Laura Skandera Trombley


On her book Mark Twain’s Other Woman: The Hidden Story of His Final Years

Cover Interview of March 14, 2010

In a nutshell

An enduring mystery in Mark Twain’s life concerns the events of his last decade, 1900 to 1910.

Despite a multitude of published biographies, no one has determined exactly what took place during Twain’s final years and how those experiences affected him, both personally and professionally.  Writers have speculated on whether his final decade was ruled by a growing misanthropy or whether he retained his keen sense of humor as he made his incisive social commentary.

The public version for nearly a century has been that Twain went to his death a beloved, wisecracking iconoclastic American, undeterred by life’s sorrows and challenges. However lives are complicated, Twain’s extraordinarily so.  Long intrigued by the vagaries of Twain’s life, I sensed that there had to be more to the story than the carefully cultivated, homogenized version that had been intact for so long.

The key that turned the lock and helped reveal the answers to these questions and many more was Isabel Van Kleek Lyon. For almost one hundred years, Isabel Van Kleek Lyon has been the mystery woman in Mark Twain’s life.  After the death of his wife, Olivia Langdon, in 1904, Twain spent the last six years of his life largely in Isabel’s company. To free himself from having to deal with professional and business matters, he willingly delegated the management of his schedule and finances to her.  She was slavishly devoted to Twain: running the household staff, nursing him during his various illnesses, arranging amusements to keep boredom at bay, managing his increasingly unmanageable daughters, listening attentively as he read aloud what he’d written that day, acting as the gatekeeper to an enthralled public, and overseeing the construction of his final residence, “Stormfield.”  And then something happened that led to the dramatic breakup of that relationship.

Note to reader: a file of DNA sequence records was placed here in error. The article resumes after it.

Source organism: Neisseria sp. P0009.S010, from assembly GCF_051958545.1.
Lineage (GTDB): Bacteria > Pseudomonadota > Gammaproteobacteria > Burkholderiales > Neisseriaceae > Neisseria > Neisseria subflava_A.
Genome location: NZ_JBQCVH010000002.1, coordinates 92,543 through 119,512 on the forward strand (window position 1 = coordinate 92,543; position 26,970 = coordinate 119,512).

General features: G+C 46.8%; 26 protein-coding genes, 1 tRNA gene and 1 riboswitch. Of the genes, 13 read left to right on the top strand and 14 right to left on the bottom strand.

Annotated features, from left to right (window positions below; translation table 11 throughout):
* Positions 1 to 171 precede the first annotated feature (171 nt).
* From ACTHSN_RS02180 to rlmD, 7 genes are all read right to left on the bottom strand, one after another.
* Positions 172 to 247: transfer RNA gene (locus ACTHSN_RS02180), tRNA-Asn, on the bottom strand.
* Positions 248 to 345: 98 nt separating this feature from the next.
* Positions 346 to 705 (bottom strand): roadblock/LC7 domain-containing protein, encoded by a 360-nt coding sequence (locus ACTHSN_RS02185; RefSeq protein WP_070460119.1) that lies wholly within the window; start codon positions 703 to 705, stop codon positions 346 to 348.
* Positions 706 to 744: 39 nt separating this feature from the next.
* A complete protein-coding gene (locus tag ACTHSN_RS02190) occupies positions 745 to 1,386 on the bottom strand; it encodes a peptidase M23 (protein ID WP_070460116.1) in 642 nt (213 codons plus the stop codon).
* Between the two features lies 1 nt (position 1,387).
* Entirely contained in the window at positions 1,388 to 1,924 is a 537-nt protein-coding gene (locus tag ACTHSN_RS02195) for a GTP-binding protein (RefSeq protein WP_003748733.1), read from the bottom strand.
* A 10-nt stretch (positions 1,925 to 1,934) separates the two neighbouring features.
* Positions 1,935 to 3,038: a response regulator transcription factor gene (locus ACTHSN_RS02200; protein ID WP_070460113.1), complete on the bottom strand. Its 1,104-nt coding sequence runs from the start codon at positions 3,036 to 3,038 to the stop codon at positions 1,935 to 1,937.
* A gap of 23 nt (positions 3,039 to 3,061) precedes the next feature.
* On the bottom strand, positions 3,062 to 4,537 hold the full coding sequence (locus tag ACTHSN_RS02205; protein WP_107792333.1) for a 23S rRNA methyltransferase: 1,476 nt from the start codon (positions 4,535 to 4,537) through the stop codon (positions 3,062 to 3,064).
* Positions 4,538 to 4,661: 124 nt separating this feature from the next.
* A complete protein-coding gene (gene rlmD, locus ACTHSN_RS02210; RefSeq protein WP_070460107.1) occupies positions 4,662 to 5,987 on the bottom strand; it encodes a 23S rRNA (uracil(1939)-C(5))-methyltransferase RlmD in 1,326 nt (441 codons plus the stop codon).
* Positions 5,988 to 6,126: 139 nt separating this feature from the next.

Mark Twain’s Other Woman is an exploration of those events.  After Isabel had been summarily “fired,” Twain lived one last year, full of malice and terribly lonely.  Mentally and emotionally he could never let her go.  He finally delivered his coup de grace in a letter sent to his daughter Clara, branding his former companion “a liar, a forger, a thief, a hypocrite, a drunkard, a sneak, a humbug, a traitor, a conspirator, a filthy-minded & salacious slut pining for seduction.”

Yet despite the inordinate attention Twain gave her before his death, Isabel has remained a friendless ghost haunting the margins of Mark Twain’s biography.  I wrote this book to lift the layers of what has come to be accepted as truth about Mark Twain’s life and to explore what actually existed in the beginning and what finally remained at the end.  Indeed my account directly contradicts the well-established, genteel and genial image of one of America’s literary icons.  This is a story that Mark Twain was determined no one would ever tell.